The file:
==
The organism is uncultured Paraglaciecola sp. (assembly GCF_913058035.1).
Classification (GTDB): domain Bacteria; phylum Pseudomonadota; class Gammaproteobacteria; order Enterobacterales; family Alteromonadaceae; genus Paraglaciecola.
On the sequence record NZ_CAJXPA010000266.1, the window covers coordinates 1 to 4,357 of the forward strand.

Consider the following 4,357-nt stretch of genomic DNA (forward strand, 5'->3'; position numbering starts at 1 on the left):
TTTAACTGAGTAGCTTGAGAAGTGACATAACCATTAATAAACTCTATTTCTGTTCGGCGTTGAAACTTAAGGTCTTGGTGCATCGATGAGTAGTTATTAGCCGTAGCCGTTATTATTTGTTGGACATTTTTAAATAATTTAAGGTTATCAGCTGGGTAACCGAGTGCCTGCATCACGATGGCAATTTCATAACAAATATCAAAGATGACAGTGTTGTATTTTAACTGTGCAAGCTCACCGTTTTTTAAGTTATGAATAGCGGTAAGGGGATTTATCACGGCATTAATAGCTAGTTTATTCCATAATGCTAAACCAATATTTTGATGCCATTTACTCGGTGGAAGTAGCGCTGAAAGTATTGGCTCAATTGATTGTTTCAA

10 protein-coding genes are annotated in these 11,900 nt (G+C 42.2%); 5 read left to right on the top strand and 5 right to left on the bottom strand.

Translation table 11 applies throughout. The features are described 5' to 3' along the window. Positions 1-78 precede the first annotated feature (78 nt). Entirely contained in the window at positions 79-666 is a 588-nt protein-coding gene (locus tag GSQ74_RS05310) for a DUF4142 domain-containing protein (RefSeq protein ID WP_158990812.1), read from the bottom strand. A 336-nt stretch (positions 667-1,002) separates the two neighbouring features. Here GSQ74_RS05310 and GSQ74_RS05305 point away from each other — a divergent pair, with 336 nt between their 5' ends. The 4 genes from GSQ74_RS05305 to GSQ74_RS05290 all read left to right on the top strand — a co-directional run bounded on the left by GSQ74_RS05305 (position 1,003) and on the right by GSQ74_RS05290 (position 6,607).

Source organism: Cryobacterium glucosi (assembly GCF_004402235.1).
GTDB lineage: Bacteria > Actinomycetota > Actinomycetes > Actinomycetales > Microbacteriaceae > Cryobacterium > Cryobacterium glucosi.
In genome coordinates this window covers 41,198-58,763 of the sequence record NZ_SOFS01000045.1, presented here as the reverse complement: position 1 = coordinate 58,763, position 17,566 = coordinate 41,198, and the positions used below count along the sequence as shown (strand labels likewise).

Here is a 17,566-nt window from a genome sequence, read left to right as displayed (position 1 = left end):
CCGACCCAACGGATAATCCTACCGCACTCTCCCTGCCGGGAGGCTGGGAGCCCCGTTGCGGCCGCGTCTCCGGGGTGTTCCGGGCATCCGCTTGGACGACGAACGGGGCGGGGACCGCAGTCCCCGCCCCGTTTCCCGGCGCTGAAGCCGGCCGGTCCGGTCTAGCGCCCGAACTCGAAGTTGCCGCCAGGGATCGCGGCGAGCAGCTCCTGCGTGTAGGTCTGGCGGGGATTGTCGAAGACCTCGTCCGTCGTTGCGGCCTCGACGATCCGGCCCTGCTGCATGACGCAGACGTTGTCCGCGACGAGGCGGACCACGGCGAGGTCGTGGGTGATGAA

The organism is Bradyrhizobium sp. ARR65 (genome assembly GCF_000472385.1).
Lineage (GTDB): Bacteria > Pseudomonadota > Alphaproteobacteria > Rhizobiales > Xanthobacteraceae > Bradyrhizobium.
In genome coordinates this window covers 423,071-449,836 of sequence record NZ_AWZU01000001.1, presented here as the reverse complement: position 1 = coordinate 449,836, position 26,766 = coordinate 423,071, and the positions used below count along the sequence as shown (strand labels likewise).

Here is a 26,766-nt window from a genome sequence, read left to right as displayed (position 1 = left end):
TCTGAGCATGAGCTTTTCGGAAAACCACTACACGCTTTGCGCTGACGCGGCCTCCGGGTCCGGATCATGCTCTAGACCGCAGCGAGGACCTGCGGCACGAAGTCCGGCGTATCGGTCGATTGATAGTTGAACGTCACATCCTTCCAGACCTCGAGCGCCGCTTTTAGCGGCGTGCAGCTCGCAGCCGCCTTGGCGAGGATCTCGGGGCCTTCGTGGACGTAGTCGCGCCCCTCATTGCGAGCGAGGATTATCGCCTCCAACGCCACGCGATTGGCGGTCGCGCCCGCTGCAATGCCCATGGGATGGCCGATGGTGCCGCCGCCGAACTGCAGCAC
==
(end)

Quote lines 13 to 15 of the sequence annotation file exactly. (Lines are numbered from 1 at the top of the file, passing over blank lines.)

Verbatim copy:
The organism is Bradyrhizobium sp. ARR65 (genome assembly GCF_000472385.1).
Lineage (GTDB): Bacteria > Pseudomonadota > Alphaproteobacteria > Rhizobiales > Xanthobacteraceae > Bradyrhizobium.
In genome coordinates this window covers 423,071-449,836 of sequence record NZ_AWZU01000001.1, presented here as the reverse complement: position 1 = coordinate 449,836, position 26,766 = coordinate 423,071, and the positions used below count along the sequence as shown (strand labels likewise).